To readers: disabling SpeedStep
rectified the OP's issue.
The problem in question has to do with how PC hardware actually works at a very low level, and it's virtually impossible for any end-user to diagnose this reliably (in turn they choose to start spouting off nonsense on forums, saying things like "I removed my Big Dog Snake USB/CF card and now everything is great!" -- lies).
Event timers are driven by a series of dedicated chips which have different degrees of accuracy and latency (ex. HPET vs. ACPI timers vs. i8254). All of these are affected in some way or another by certain universal clock rates
SpeedStep adjusts the CPU clock rate, which has a direct effect on event timers as well as a multitude of other things -- many things that require/rely on a stable/set/constant rate of occurrence (sound/audio is the biggest one) get affected by this. Some drivers handle this better than others, and some hardware handles this better than others.
Likewise, other CPU features like C3/C6 P-states can cause fluctuations in these rates, resulting in the above.
The more "power-saving" features get added to hardware (regardless of where -- at the CPU level, at the bus/protocol level, or anywhere else), the more fluctuation there tends to be when it comes to event timers as well as interrupt rates. The applications (that also means drivers) have to be written to handle these situations cleanly/correctly -- many don't.
For example, here's a thread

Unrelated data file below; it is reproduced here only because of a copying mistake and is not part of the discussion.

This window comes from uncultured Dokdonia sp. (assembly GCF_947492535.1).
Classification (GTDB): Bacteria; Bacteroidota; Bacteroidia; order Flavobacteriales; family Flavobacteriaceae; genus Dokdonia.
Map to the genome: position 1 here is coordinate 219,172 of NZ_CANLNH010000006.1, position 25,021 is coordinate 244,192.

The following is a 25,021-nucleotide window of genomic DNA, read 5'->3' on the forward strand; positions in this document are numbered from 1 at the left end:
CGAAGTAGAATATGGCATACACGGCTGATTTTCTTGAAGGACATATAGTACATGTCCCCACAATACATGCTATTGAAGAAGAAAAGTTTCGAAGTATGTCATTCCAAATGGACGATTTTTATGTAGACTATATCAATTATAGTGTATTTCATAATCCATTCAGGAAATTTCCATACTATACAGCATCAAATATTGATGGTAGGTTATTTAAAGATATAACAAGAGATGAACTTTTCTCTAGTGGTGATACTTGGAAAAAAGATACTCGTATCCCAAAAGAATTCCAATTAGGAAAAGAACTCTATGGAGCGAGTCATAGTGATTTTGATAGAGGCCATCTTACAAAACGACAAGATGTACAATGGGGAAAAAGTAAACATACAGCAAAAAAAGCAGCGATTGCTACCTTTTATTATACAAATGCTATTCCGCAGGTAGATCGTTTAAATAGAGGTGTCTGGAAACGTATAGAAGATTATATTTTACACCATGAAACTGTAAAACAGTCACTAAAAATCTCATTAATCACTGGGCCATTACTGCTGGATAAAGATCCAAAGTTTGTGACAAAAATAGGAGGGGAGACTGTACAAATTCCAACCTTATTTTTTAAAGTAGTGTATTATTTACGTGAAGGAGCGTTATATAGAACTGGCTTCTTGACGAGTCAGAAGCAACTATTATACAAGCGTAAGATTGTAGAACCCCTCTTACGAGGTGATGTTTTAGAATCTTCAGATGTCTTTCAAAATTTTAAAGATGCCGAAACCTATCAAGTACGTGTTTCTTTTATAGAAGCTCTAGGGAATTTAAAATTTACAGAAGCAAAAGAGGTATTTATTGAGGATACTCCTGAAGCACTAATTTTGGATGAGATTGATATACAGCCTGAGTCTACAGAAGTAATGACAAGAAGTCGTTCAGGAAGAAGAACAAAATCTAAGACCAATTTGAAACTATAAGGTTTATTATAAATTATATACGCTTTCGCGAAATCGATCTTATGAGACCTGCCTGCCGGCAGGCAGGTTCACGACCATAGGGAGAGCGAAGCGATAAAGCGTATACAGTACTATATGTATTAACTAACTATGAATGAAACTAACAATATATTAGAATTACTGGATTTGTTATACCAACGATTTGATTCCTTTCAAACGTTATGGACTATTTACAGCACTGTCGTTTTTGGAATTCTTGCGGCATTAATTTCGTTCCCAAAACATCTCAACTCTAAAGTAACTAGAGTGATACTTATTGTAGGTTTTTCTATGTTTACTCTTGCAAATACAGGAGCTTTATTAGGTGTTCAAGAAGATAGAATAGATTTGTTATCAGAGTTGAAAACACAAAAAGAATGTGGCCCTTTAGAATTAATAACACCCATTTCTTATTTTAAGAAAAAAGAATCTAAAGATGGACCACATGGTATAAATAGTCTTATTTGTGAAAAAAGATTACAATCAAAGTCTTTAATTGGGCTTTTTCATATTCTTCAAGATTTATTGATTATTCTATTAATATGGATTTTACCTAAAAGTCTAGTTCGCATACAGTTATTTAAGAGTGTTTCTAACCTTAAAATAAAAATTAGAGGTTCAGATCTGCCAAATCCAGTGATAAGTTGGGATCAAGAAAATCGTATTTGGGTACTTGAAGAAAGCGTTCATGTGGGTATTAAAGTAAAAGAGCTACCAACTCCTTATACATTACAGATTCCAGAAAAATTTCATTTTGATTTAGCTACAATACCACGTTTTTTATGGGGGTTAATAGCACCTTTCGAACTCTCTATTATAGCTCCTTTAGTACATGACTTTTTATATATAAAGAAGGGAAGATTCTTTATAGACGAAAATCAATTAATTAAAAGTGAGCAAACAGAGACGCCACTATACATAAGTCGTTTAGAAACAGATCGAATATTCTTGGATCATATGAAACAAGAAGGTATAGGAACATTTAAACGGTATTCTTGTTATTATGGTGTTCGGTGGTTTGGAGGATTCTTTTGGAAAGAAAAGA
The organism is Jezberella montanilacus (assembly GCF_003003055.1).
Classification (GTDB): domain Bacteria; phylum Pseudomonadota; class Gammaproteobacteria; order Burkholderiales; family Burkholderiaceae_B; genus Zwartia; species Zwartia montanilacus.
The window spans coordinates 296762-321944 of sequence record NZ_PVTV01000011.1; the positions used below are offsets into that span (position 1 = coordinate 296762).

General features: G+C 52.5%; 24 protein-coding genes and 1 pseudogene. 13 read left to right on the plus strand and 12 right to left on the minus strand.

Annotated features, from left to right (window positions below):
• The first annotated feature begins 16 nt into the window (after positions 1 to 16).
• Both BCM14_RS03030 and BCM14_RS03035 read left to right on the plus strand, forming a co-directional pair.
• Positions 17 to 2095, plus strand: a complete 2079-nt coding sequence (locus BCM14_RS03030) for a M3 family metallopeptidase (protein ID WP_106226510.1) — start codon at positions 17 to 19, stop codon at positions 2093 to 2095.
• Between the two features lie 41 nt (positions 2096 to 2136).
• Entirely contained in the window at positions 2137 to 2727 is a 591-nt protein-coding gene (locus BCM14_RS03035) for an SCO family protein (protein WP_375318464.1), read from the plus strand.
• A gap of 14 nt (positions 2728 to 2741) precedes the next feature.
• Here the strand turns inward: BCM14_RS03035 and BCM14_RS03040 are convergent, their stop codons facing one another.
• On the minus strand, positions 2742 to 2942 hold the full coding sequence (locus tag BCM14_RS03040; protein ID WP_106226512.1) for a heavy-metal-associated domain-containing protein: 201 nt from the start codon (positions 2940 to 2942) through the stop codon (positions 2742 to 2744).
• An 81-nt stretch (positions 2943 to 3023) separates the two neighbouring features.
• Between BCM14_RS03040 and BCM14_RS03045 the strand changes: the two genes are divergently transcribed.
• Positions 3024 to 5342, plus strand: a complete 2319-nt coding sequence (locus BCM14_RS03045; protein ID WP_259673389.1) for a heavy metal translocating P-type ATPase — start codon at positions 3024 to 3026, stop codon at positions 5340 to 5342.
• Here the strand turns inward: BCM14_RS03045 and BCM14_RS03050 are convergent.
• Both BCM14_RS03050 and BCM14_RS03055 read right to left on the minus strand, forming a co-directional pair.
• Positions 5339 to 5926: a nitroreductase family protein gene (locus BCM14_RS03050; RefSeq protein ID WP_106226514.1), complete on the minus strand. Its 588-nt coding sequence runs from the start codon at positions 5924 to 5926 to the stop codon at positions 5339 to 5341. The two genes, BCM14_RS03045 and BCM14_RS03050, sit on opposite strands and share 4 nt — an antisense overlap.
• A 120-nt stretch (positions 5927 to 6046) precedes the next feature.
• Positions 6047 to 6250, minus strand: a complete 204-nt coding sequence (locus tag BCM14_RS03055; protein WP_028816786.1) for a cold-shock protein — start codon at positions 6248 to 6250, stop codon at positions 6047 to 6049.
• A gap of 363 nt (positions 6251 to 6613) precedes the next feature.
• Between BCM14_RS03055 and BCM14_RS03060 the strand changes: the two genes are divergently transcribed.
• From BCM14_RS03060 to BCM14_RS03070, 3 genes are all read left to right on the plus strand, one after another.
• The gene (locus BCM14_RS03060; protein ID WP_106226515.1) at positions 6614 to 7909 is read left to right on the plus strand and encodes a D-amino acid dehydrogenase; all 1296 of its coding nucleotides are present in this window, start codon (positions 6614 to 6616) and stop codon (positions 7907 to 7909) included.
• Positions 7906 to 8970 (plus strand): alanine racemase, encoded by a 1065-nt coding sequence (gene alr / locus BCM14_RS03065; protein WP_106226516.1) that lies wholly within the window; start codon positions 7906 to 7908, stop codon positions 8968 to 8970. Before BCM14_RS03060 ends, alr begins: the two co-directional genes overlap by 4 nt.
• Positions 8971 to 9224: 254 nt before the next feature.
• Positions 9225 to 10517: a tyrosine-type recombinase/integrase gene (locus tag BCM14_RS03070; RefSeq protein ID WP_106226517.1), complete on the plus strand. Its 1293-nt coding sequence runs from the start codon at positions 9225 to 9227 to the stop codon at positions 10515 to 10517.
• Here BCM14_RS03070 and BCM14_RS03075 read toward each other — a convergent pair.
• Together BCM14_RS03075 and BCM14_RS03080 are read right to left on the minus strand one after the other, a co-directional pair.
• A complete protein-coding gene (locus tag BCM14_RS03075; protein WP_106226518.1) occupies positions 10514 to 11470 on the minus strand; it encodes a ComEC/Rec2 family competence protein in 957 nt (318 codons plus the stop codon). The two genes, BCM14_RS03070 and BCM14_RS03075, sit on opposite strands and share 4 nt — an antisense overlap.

where I got into a lengthy discussion with a NES emulator author about his choices to force-disable some of these power-saving features citing "audio latency issues". He provided responsiveness graphs which I also questioned. After pushing him for a while, he dug through his code and found that the root cause was actually a design flaw and upon fixing it there was no need to force-disable the power-saving features. I rest my case.
Realtek in general has a very well and long-established history of making (generally speaking) crap. Their audio ICs and NICs tend to be sub-par, ditto with their drivers. I've ranted about Realtek NICs on my blog in the past (use Google to find it). The reason Realtek is everywhere is because their ICs are cheap, thus allowing the board manufacturers to make a larger profit.
For example on all Realtek audio drivers that I've used (ALC887 and ALC889), there is a downright 100% repeatable bug pertaining to frequency playback rates when using non-DirectX for audio that is 22kHz or lower -- the playback frequency table is wrong (audio plays back at a slightly lower frequency than it should).
I also tend to avoid VIA anything (CPUs, ICs, whatever -- doesn't matter what) given their years and years of horrible, horrible chip bugs and driver bugs. Anyone who remembers the VIA 4-in-1 drivers and the 686B will know what I'm talking about.
Sadly I've tried add-on audio cards that have their own series of horrible bugs too -- I've found just as awful bugs in Asus' Xonar DG drivers, Creative Labs X-Fi drivers, and in M-Audio's Revolution drivers. I also tried some other brand (I forget the company name, I still have the card in some box) and found even different bugs.
That's really all I have to say on the matter.--
Making life hard for others since 1977.
I speak for myself and not my employer/affiliates of my employer.